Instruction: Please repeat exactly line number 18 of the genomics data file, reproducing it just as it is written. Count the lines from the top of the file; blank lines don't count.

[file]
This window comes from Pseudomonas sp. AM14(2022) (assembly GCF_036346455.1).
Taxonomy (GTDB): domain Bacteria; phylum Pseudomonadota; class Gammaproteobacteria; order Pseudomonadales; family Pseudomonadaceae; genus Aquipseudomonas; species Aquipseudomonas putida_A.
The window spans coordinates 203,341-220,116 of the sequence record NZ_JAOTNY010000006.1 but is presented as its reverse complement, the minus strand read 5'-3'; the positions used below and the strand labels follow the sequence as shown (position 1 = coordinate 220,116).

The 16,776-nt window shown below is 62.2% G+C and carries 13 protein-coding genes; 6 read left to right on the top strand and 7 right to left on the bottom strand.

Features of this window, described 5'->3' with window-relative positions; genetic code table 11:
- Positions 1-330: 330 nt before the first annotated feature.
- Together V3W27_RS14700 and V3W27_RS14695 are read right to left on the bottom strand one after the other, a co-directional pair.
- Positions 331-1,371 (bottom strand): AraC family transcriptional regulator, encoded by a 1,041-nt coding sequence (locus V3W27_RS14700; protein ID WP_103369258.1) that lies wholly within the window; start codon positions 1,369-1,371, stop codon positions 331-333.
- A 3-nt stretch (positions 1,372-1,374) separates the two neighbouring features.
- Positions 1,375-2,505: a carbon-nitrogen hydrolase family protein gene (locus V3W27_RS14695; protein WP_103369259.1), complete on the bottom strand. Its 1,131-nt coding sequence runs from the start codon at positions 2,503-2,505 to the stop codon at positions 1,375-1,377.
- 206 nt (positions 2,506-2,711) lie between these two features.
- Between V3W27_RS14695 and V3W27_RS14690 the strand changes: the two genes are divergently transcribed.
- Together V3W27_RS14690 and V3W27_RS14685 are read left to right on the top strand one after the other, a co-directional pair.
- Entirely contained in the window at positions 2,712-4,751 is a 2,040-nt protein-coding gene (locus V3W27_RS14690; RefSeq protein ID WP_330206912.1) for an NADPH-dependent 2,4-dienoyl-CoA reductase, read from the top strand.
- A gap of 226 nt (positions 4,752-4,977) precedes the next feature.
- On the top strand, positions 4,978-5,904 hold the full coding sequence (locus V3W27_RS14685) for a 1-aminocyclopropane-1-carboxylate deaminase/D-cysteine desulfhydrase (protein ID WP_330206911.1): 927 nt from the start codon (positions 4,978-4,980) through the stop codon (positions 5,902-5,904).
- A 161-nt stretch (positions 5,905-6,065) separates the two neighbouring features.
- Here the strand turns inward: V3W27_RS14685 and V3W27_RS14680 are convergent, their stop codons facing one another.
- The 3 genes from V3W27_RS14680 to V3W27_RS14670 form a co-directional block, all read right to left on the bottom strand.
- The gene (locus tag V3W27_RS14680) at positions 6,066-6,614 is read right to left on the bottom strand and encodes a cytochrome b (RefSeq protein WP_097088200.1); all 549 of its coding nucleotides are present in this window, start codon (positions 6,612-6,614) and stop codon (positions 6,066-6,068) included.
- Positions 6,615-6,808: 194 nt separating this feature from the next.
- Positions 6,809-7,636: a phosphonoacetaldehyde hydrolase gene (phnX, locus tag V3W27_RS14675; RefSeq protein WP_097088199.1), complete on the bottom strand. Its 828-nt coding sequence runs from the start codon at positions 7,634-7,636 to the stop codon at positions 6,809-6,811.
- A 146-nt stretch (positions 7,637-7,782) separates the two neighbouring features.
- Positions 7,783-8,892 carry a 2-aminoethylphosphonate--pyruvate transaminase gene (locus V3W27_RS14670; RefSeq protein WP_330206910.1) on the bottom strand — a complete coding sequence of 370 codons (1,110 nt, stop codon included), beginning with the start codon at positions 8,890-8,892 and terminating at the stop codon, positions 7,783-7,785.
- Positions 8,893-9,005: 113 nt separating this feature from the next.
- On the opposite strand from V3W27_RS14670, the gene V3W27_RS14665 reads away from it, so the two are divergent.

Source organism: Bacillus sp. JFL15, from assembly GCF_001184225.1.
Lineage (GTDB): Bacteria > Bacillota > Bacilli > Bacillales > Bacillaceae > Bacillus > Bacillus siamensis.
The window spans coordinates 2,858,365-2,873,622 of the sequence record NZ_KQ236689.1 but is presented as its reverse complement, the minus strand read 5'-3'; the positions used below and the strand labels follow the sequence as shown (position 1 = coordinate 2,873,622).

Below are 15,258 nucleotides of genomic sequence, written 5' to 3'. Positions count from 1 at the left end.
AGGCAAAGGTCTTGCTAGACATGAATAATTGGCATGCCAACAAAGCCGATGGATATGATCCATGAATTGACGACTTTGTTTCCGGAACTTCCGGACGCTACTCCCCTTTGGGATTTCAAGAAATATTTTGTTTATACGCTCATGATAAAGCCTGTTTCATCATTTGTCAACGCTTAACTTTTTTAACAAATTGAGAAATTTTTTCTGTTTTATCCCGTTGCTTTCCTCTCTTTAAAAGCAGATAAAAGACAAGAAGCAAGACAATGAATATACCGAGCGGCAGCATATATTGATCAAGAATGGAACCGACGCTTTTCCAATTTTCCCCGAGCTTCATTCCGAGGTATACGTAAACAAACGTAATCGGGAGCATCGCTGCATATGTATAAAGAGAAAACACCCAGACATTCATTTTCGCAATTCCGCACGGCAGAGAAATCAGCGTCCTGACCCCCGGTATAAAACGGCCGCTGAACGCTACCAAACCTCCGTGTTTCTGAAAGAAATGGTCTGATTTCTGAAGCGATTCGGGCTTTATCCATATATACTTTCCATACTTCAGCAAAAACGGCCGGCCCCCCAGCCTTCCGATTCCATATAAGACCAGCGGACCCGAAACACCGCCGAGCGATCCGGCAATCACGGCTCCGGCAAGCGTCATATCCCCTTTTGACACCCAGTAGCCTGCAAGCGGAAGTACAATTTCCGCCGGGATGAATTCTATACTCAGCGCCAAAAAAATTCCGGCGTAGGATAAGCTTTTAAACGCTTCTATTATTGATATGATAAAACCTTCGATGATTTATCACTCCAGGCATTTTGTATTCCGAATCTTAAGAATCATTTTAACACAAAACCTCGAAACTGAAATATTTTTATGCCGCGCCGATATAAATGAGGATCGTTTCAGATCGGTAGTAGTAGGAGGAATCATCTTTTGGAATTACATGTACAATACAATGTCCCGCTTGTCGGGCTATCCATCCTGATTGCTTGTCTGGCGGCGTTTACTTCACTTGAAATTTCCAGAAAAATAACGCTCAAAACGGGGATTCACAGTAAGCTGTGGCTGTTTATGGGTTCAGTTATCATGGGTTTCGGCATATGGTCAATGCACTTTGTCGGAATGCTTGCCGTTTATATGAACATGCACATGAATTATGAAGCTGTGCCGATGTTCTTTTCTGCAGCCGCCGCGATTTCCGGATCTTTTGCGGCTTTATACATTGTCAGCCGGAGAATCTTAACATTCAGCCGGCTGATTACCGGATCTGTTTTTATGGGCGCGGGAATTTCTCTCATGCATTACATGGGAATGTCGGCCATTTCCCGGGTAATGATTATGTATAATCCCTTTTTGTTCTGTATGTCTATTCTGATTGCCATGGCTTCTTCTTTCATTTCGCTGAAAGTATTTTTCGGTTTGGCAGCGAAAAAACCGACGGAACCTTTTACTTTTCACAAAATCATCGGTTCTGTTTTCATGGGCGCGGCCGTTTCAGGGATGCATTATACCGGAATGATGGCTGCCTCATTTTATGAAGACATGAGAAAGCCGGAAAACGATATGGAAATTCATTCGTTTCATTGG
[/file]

- Here the strand turns inward: V3W27_RS14685 and V3W27_RS14680 are convergent, their stop codons facing one another.